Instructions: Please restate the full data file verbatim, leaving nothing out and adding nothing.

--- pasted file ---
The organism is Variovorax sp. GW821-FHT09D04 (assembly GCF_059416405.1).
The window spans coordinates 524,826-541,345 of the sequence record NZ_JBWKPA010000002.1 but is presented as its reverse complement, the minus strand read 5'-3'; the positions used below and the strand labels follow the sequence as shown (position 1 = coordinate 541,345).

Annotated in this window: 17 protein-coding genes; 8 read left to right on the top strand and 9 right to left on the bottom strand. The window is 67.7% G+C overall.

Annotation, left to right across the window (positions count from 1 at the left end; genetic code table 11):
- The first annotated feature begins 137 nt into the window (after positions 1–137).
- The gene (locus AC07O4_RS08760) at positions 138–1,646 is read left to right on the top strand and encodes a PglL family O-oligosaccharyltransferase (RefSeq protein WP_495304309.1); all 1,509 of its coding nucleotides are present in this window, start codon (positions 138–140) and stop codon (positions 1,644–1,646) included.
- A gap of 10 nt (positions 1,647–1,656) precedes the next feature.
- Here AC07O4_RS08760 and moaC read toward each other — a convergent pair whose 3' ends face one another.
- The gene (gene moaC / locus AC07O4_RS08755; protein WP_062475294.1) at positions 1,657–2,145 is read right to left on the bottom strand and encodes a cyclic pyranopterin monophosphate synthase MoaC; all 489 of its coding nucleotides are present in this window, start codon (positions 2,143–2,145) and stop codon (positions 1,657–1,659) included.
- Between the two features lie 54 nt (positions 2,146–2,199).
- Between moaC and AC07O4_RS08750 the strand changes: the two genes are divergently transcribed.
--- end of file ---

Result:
The organism is Variovorax sp. GW821-FHT09D04 (assembly GCF_059416405.1).
The window spans coordinates 524,826-541,345 of the sequence record NZ_JBWKPA010000002.1 but is presented as its reverse complement, the minus strand read 5'-3'; the positions used below and the strand labels follow the sequence as shown (position 1 = coordinate 541,345).

Annotated in this window: 17 protein-coding genes; 8 read left to right on the top strand and 9 right to left on the bottom strand. The window is 67.7% G+C overall.

Annotation, left to right across the window (positions count from 1 at the left end; genetic code table 11):
- The first annotated feature begins 137 nt into the window (after positions 1–137).
- The gene (locus AC07O4_RS08760) at positions 138–1,646 is read left to right on the top strand and encodes a PglL family O-oligosaccharyltransferase (RefSeq protein WP_495304309.1); all 1,509 of its coding nucleotides are present in this window, start codon (positions 138–140) and stop codon (positions 1,644–1,646) included.
- A gap of 10 nt (positions 1,647–1,656) precedes the next feature.
- Here AC07O4_RS08760 and moaC read toward each other — a convergent pair whose 3' ends face one another.
- The gene (gene moaC / locus AC07O4_RS08755; protein WP_062475294.1) at positions 1,657–2,145 is read right to left on the bottom strand and encodes a cyclic pyranopterin monophosphate synthase MoaC; all 489 of its coding nucleotides are present in this window, start codon (positions 2,143–2,145) and stop codon (positions 1,657–1,659) included.
- Between the two features lie 54 nt (positions 2,146–2,199).
- Between moaC and AC07O4_RS08750 the strand changes: the two genes are divergently transcribed.